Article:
The points might not always come in bunches. There might be stretches of play that aren’t aesthetically pleasing. But the one thing the Tennessee Vols never want questioned is their effort on defense.
Tennessee men’s basketball coach Rick Barnes won’t compromise that philosophy because he knows it will help the Vols stay in contention against any opponent regardless of other factors.
“If we can’t make shots, can you find a way to win the game?” Barnes says. “When the shot’s not going in, find a way to play. The first thing we talk about is our defense.”
As they prepare to begin SEC play Wednesday at Ole Miss (4 p.m. CST, SEC Network), the No. 8 Vols are playing defense as well as any team in the country.
They entered the week ranked second in field goal percentage defense (33.6), fourth in scoring defense (53.5), first in 3-point percentage defense (20.2) and tied for sixth in steals per game (10.9).
Outside of a pair of losses to Pac-12 teams Arizona and Colorado, the defense-first focus has been a formula for early success.
Tennessee has ranked wins against No. 4 Kansas and then-No. 13 Maryland. The Vols beat Butler, USC and the Jayhawks to capture the Battle 4 Atlantis title in the Bahamas last month.
The loss to Colorado in Nashville seemed to serve as a wake-up call for the Vols, who proceeded to roll off eight straight wins before losing to No. 5 Arizona 75-70 in their first true road game last weekend.
Even in the loss to Arizona, Tennessee’s defensive prowess was on display. The Wildcats entered the game leading the nation in scoring (92.0) and field goal percentage (54.7), but the Vols held them nearly 20 points below their scoring mark on 42.6% shooting while forcing 15 turnovers.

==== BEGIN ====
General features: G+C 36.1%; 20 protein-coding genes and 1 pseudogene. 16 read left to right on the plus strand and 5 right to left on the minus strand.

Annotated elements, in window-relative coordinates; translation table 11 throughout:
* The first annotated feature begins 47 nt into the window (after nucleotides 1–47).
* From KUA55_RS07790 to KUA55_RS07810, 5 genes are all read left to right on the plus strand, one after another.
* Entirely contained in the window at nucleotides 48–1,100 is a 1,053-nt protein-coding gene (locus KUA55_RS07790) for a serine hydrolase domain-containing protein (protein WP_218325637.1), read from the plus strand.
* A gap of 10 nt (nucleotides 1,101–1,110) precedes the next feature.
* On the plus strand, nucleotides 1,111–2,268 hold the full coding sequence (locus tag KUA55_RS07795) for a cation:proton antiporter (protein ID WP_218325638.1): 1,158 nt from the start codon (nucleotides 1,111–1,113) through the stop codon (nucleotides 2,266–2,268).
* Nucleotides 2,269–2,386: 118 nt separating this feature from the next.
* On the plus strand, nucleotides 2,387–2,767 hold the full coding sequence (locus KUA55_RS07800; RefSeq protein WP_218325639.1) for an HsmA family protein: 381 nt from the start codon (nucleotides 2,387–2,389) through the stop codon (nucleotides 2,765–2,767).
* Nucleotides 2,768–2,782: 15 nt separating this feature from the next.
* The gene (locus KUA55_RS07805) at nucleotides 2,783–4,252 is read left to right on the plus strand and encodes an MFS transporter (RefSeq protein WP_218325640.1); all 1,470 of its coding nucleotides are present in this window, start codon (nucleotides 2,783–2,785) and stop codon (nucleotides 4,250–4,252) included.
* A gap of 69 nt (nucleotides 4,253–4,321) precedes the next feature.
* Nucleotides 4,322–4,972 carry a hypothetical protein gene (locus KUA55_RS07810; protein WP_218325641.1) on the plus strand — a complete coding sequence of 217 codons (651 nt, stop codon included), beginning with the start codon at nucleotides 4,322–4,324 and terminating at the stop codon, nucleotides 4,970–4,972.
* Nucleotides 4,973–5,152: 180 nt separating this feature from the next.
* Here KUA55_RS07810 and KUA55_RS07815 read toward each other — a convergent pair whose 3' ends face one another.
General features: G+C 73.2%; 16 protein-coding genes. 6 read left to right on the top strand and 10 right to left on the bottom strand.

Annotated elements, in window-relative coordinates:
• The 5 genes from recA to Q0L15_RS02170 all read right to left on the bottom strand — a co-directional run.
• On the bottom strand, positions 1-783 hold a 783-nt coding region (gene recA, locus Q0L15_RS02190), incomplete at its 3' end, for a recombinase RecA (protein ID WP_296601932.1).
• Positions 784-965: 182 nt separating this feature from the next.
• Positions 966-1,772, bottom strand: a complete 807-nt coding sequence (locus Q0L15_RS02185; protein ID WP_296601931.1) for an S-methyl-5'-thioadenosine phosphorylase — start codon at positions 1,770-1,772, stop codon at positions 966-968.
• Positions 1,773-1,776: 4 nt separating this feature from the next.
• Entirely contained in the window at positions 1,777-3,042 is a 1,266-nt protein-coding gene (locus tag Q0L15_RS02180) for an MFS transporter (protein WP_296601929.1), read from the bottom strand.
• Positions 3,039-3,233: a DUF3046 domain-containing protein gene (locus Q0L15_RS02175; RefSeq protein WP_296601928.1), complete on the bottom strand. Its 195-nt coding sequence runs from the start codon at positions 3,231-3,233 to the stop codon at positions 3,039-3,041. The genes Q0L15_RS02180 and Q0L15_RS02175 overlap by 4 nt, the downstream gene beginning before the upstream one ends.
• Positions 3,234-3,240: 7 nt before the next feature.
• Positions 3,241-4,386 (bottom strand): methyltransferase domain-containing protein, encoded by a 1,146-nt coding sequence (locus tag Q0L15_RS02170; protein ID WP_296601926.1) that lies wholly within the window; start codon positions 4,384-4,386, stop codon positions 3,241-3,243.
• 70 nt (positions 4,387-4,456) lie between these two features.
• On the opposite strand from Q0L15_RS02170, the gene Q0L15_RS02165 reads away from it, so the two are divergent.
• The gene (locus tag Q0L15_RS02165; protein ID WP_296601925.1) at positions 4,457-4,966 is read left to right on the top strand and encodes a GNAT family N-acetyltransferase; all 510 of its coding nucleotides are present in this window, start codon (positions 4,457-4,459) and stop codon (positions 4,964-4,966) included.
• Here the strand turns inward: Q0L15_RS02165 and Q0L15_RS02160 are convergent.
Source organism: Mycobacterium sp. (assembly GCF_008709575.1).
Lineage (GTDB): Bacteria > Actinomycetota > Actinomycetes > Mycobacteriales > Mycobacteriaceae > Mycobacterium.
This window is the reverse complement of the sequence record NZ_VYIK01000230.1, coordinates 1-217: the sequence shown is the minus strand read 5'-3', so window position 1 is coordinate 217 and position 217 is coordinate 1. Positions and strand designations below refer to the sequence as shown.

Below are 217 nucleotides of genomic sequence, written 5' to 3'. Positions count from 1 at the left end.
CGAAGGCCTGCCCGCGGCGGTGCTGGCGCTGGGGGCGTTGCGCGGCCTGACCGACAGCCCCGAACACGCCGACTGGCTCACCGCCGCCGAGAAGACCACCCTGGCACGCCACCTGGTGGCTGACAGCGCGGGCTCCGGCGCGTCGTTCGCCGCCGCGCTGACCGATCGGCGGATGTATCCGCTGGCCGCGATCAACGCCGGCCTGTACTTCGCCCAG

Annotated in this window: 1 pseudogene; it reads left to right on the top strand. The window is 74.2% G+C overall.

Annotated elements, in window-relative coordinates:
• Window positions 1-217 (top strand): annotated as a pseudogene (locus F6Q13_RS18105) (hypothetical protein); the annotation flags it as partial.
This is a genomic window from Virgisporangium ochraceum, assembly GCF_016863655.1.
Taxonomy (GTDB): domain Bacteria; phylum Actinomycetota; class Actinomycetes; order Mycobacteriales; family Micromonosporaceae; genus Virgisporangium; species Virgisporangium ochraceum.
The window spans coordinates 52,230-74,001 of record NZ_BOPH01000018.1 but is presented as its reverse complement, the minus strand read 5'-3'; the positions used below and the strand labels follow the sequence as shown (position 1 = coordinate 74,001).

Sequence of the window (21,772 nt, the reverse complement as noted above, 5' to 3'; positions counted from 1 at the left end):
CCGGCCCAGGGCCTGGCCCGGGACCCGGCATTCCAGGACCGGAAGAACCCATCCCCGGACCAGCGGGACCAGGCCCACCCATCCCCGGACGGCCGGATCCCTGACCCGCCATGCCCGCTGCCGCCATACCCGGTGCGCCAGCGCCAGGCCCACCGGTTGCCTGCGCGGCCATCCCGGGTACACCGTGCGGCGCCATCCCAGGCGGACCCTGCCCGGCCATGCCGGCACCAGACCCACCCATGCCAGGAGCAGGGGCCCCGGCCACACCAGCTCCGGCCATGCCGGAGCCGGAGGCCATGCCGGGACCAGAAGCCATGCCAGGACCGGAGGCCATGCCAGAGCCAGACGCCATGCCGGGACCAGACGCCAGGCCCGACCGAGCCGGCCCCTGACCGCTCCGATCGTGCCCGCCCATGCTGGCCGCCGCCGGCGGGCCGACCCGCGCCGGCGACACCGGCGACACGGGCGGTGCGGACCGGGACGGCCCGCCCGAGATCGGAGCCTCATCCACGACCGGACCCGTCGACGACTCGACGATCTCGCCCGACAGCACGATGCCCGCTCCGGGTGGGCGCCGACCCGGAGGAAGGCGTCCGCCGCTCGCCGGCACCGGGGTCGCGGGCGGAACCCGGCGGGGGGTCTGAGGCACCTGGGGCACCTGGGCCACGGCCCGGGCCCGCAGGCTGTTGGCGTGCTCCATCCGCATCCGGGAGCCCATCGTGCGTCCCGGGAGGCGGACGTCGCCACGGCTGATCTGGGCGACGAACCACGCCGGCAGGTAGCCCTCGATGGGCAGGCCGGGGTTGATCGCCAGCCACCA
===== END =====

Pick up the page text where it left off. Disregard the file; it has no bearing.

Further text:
“You can always impact the game. You always can be doing your job – the details, creating something,” Barnes says. “Defensively, you should never have an off night. Ever. That’s just mental toughness and paying attention to a scouting report coming in.”
Tennessee’s effort left an impression on Eastern Kentucky head coach A.W. Hamilton after his team’s 84-49 loss to the Vols.
“(Tennessee) is the best defensive team in the country,” Hamilton says. “I think they’re the best team in the country.”
Tennessee’s lineup has been in constant fluctuation in the first few weeks of the season, partly because of injuries.
Senior guard Josiah-Jordan James missed the Arizona game – his sixth of the season at the time – because of knee soreness. James had an offseason knee procedure and received three injections in October.
“If you know Josiah, it’s killing him that he can’t get out there,” Barnes says. “He wants to be 100%, his teammates do. We all feel for him because we know how hard he works at it.”
One intentional tweak to the lineup came after the Colorado setback, when Barnes expressed his disappointment in Zakai Zeigler’s “wild” play and stripped the sophomore guard of his brief starting role.
Zeigler made a big impact off the bench last season for the Vols, and the trend has continued since the move back to being a sixth man.
Although Barnes’ words may have seemed harsh to some, Zeigler was in full agreement with the assessment.
“I wasn’t being myself and I was just in my own head,” Zeigler says. “It was just constructive criticism. It was Coach Barnes telling us what we need to do and what I need to do. It wasn’t anything as far as him being mad at me or anything like that. He told me what I needed to hear and that’s exactly how I took it.”
It’s something Zeigler has come to appreciate from central figures in his life. After all, his mom has been delivering tough love since he first started playing basketball.
“I would have bad games when I was younger, or not even bad games – I would have a great game and she somehow, some way found something I didn’t do that game,” Zeigler says. “I used to hate it, but it helped me a lot and Coach Barnes helped me a lot with that too.”
There will be many more challenges to come as the Vols prepare for the SEC gauntlet. They are hoping to find more offensive consistency and see their younger players mature from game experience.
Through it all, they will rely on defense as a calling card.
“We have a chance to be a really special team if we’ll keep learning and get everybody to play their role, do what they need to do and just keep getting better because it’s a long way,” Barnes says. “We’re just getting started.”